So, another anime event shall hit Beijing. The “12th International Comic Convention and 2011 Beijing Anime/Comic Week” is going to be held between 21st and 25th of October, in the near-suburb region of Shi Jing Shan, Beijing. Detailed outline of the event is to be found in this China TV report (in Chinese).
According to the outline, the event is going to cover pretty much everything from A(nime) to C(omic, i.e. Manga) to G(ame), with celeb meeting, cosplay contest, screening of anime titles and e-sport events, etc. The event is also infinitely more commercial and industry-centered, involving an exhibition on the advances of Chinese anime industry (which is very mainland-Chinese, if you know what I mean), private business meetings, and a career fair. On the fun side, the exhibition also features programs with more “neta” elements, such as the parody Chinese dubbing group for Gag Manga Biyori series who has received huge popularity among the Chinese online community.
An interesting fact is that a sponsor of the anime/manga event is the Capital Steel Group, a state owned industrial giant in a sector obviously irrelevant to anime. Well, the connection is that the event is going to be held on their land, which were heavy iron and steel industrial complex redeveloped into parks during the “factory migration” before the 2008 Beijing Olympics.
Mascot of 2011 Beijing Anime/Comic Week
As a country sharing numerous cultural elements with Japan, China already is a power base for anime/manga businesses. During the one and a half decade between 1985-2000, China was mostly a consumer of anime products, and has been close to nothing on the production/publishing side. Despite the on and off tensions (both historical and political) between Chinese and Japanese nationalist sentiments, anime/manga have nevertheless found a strong fan base in the mainland market. Familiar to those who grew up in China in the late 80’s and 90’s, titles such as Doraemon and Slam Dunk enjoyed practically universal popularity and become an integral part of the generational identity. Eventually, China started to see a group of young, talented home-grown manga authors appearing in the past decade. It is growing fast.
To be sure, anime and manga were extremely marginal in China and were used to be seen as “unhealthy” for school aged population. However, the perception somehow turned 180 degrees in recent years, after the government deemed anime/comic industry a focus of the Chinese “soft power” build-up. Receiving unprecedented recognition by mainstream media, Chinese cos-ers no longer have to practice strict Otaku-ism and could take your much-loved Haruhi dance (to the tone of Hare Hare Yukai) onto bigger stages- if they wish to, of course. I mean, with the flourishing internet media in China (though heavily censored, strangely, “flourish” is still an understate for China’s internet frenzy), you could even find middle school students cosplay-ing characters from Shinban （新番, new programs）animes on their school cultural festival. Darn, during my time at school this kind of stuff was a little far off, to say the least.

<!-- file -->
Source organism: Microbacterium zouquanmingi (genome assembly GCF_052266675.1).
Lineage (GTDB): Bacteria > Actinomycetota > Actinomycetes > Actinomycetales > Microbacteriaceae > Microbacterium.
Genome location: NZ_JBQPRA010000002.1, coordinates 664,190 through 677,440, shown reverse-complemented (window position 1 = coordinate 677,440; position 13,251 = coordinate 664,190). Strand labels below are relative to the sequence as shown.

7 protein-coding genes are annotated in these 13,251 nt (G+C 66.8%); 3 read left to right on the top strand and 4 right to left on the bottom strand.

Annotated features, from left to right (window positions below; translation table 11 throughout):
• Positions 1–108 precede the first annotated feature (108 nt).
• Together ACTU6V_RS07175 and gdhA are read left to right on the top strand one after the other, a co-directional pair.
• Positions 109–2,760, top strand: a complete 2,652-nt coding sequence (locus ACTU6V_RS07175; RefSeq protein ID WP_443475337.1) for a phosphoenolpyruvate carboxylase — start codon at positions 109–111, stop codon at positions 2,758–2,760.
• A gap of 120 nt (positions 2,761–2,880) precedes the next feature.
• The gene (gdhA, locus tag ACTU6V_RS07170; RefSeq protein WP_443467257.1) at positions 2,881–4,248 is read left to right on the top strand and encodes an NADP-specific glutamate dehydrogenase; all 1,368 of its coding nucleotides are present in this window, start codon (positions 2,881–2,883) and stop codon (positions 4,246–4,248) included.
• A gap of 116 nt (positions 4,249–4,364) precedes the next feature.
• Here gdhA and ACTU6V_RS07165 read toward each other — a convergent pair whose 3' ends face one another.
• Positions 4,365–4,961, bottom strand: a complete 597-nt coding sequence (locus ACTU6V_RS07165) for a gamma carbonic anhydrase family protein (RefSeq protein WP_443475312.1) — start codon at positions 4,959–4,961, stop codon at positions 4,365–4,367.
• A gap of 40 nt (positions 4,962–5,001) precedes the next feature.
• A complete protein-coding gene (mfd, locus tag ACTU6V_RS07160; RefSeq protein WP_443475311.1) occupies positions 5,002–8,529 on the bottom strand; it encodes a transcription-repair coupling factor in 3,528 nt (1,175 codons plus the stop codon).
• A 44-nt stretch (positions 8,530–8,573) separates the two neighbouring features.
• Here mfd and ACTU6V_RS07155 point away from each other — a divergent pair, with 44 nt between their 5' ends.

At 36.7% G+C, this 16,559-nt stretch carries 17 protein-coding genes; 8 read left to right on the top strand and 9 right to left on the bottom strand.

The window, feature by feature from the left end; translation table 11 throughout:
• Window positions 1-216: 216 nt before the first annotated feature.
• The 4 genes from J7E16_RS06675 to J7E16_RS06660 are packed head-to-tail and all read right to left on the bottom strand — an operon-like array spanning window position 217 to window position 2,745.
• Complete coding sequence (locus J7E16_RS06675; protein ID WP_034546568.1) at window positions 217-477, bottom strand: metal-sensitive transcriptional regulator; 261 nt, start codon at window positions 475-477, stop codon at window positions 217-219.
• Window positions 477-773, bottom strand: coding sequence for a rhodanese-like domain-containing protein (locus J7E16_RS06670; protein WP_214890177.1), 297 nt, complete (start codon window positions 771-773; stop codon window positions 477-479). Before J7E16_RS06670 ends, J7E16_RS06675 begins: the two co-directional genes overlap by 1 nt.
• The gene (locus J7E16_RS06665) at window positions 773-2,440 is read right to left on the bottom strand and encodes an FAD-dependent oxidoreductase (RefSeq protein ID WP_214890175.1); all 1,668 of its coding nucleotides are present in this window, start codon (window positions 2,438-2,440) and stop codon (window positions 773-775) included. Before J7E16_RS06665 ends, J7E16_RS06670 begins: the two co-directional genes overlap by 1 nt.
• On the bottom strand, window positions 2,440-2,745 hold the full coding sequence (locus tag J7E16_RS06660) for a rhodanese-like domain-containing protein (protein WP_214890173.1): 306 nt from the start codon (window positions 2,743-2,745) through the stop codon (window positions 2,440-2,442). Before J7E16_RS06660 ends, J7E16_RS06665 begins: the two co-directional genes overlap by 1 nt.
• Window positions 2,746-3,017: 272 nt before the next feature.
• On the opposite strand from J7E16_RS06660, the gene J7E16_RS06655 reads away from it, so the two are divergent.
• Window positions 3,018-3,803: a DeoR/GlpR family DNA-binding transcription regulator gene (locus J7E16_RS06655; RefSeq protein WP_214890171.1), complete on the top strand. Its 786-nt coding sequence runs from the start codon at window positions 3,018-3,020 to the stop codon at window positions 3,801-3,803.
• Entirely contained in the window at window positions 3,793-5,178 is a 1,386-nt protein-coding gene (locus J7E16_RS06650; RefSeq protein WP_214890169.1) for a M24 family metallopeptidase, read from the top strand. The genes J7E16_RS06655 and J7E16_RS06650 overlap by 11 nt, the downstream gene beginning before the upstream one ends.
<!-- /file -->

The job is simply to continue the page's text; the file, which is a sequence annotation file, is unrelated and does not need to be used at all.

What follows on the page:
Meanwhile, the Chinese government is encouraging domestic anime production with huge resources input (after, this is where the business is), and rather aggressive industrial protection methods such as setting quotas for Japanese animes on air and put Chinese production at prime hours. Guess what? Chinese studio churn out works like crazy, with an allegedly 1000 RMB incentive fee for each minute longer than standard episode length (a rumor I cannot independently confirm). Like your typical Chinese products, along comes the dark side: low quality, non-innovative, rip-offs. Certain rip-off cases on Japanese anime titles are, frankly speaking, quite horrendous even by Chinese standards, such as the infamous Gao Tie Xia (High Speed Rail Hero?), which is practically a screen by screen rip-off of a 15 year old Japanese production. Considering the China High-speed Rail accident two months ago has been enough of a disaster, further negative PR is seriously not helping the Railway Ministry. Wait, did I say Railway Ministry? Yes, though they didn’t make the anime, but have indeed endorsed it. Talking about unintentional liabilities.
original below, rip off top. Even mainstream media in China expresses their frustration about this blatant act of copying
I would still recognize the upside to China’s anime industry though. These days it is no longer a rarity for Japanese animation studios to contract out works to China. If you watch carefully at EDs of Japanese anime, it is really easy to spot Chinese illustration studios participating. Also, China sure does have its share of devoted, honest, and highly talented anime brains. The small indie anime work below by L-key, an independent studio gives us a good example. Though low on resources and limited in production techniques, those guys sure have the necessary passion to churn out some quality work that really tells the story they want to tell. Eventually, this is what’s important.